[…]
Northern’s service delivery efforts have been further hampered by the refusal of drivers’ union ASLEF to enter into a new Rest Day Working agreement, which would resolve many of the immediate staffing issues and allow Northern to move ahead more quickly with training programmes.
[…]
When the Ordsall Chord opened in December last year, it was heralded as a ‘missing link’ in rail connectivity between Manchester’s two principal stations, Piccadilly and Victoria. Yet in practice, opening of the short south-to-east curve has only served to expose the fragility of the rest of the double-track corridor through Manchester Piccadilly and south towards the city’s airport, which is among the most intensively used sections of the national network.

Apparently, train operators and Network Rail must shoulder responsibility, but not the transport secretary Chris Grayling.

[Chris Grayling says rail industry ‘has failed passengers’, BBC, 30 May 2018]

[…] Chris Grayling wrote to MPs over the “wholly unsatisfactory” service on Govia Thameslink Railway and Northern.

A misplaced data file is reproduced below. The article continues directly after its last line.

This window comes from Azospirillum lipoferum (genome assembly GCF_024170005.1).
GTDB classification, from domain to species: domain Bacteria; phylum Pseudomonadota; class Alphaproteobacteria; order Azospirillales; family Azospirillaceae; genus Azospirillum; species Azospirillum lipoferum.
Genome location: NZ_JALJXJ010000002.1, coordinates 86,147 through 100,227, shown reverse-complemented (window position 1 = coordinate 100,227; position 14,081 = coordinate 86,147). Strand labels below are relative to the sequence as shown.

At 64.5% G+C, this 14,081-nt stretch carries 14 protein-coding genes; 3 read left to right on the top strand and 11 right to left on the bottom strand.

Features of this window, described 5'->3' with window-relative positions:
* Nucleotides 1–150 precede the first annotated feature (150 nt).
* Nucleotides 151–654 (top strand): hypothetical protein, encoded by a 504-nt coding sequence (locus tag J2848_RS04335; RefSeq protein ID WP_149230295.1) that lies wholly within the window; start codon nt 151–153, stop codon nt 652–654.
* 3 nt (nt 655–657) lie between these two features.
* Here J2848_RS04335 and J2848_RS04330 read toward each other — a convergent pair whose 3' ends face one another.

GTR said it expected disruption to ease “over the coming month” and Northern said it has commissioned a report to “ensure lessons are learned”.

Mr Grayling said: “The way timetabling is done has to change.”

The transport secretary also criticised Network Rail, saying it “cannot cope” with the workload, and its performance was “simply unacceptable”.

He added: “We were aware there might be some disruption in the early stages of any new timetable change but the scale of the problem has far outstripped any expectation.”

He said he was now in “regular contact” with Network Rail and rail companies to deal with the issues quickly. […]

Northern rail, temporary timetable announcement

No train by ArrivaThe Northern meltdown has exposed the communication and operational dysfunctionality of the current industry structure, and the inadequacy of the ‘franchising process’. In essence, Northern got to run trains in the northwest not by demonstrating excellence, but through a secretive process, in which it impressed a few civil servants.

Written by beleben

June 4, 2018 at 11:58 am